Recognitions:
Homework Help

## Math Q&A Game

That looks correct, but I think there's a simpler way.
 Recognitions: Homework Help Ok, forget that one. Here's a little one I came up with screwing around during a boring class today. Find: $$\sum_{n=0}^{\infty} {\left( \begin{array}{c} n+k \\ k \end{array} \right)}^{-1}$$ EDIT: Ok, Latex is working now.
 Recognitions: Homework Help Science Advisor That's the sum of the reciprocals of the binomial coefficients?
 Recognitions: Homework Help Is this too easy or too hard? Here's a clue: (click to get it. the white text was showing up, so I thought this would be a good way to hide it.) $$\telescoping \series$$

 Quote by StatusX the white text was showing up, so I thought this would be a good way to hide it.
White text might still be visible, but color #e9e9e9 text is impossible to read.
 Recognitions: Homework Help Well I'll give the answer and let someone else go if they want: $$\sum_{n=0}^N \left( \begin{array}{c} n + k \\ k \end{array} \right)^{-1} = \sum_{n=0}^N \frac{n! k!}{(n+k)!}$$ $$= k! \sum_{n=0}^N \frac{1}{(n+k)(n+k-1)...(n+1)}= k! \sum_{n=0}^N \frac{1}{(n+k)(n+1)}\frac{1}{(n+k-1)...(n+2)}$$ $$=k! \sum_{n=0}^N \frac{1}{k-1}\left(\frac{1}{n+1} - \frac{1}{n+k} \right) \frac{1}{(n+k-1)...(n+2)}= \frac{k!}{k-1} \sum_{n=0}^N \left(\frac{1}{(n+k-1)...(n+2)(n+1)} - \frac{1}{(n+k)(n+k-1)...(n+2)} \right)$$ But this is a telescoping series, so we get: $$\sum_{n=0}^N \left( \begin{array}{c} n + k \\ k \end{array} \right)^{-1} = \frac{k!}{k-1} \left( \frac{1}{(k-1)...(2)(1)} - \frac{1}{(N+k)(N+k-1)...(N+2)} \right) = \frac{k}{k-1} - \frac{k!}{(k-1)(N+k)...(N+2)}$$ Which goes to k/(k-1) as N goes to infinity.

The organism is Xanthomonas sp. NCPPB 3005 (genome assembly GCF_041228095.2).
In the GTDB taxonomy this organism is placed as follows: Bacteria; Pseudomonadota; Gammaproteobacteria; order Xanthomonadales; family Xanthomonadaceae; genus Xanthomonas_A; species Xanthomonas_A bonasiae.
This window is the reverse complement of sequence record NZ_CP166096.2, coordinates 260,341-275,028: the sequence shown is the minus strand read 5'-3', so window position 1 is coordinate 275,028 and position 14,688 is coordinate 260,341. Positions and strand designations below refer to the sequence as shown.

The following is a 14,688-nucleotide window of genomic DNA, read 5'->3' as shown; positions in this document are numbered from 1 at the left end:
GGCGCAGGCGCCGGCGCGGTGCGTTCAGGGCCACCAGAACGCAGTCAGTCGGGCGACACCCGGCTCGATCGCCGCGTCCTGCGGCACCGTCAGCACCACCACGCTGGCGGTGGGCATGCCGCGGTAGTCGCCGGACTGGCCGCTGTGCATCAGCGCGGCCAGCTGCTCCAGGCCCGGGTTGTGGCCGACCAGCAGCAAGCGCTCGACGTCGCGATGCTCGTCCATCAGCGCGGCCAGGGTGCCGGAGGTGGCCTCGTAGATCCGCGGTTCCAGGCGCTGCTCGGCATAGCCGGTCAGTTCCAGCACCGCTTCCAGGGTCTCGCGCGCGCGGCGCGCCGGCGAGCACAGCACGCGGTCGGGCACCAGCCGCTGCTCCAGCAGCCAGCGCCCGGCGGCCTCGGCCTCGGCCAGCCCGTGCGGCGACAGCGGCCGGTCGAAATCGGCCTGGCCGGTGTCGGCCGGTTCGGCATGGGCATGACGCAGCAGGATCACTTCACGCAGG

Quote by StatusX Oh, I guess I'm supposed to post another question. Ok, here's one. If $p(x)=a_0 x^{16} + a_1 x^8 + a_2 x^4 +a_3$ and $a_0/16+a_1/8+a_2/4+a_3=0$, show p(x) has a real root.
What was the elegant solution for this one ? I tried for 2 days and couldn't find it ;)
 Recognitions: Homework Help Woa, sorry, missed your post. And, yea, sorry again, I didn't have one in mind, I just assumed there was one. I still think there is, but I haven't found it yet either. I'll get back to you (if you still exist).
 I take it there is no on-going puzzle here, so I thought I'll post something. Solve this proportion: 11/2 = 3/10, 10/8 = ?/10.
 Recognitions: Homework Help ?=6 (mod 13)
 well it could be, but I had something completely different in mind (hint: / was not supposed to mean division)
 I think it was better that you specify more equations not just one.(for example two of them).But anyway I think : ?=8
 yep, that was it! more equations for those who did not figured yet: 1001/2 =11/8, 112/3 = 15/9, etc.
 Recognitions: Homework Help Ok, I see. Yea, more equations would have been a good idea to eliminate other possibilities, since 11/2 = 3/10 is also true in the field Z/13Z (ie, mod 13): 11/2=24/2=12 3/10=120/10=12 Your turn shamsoddin.
 This is my quastion : Suppose function F is continuous in [2,4] and differntiatable in (2,4).We have F(2)=2 and F(4)=4.Prove a point C exists that tangent to the corresponding curve in this point C passes the origin i.e this tangent line includes the origin.
 cant we say, if it does not exist, all angles have to be either less than or greater than 45 and so integrating it from (2,2) onwards wouldn't ever come to (4,4)?
 It is not a persist proof and in mathematics persist ones are needed.So I give you some hints :You should define a function and then use Roll's Theorem to solve this problem. good luck !

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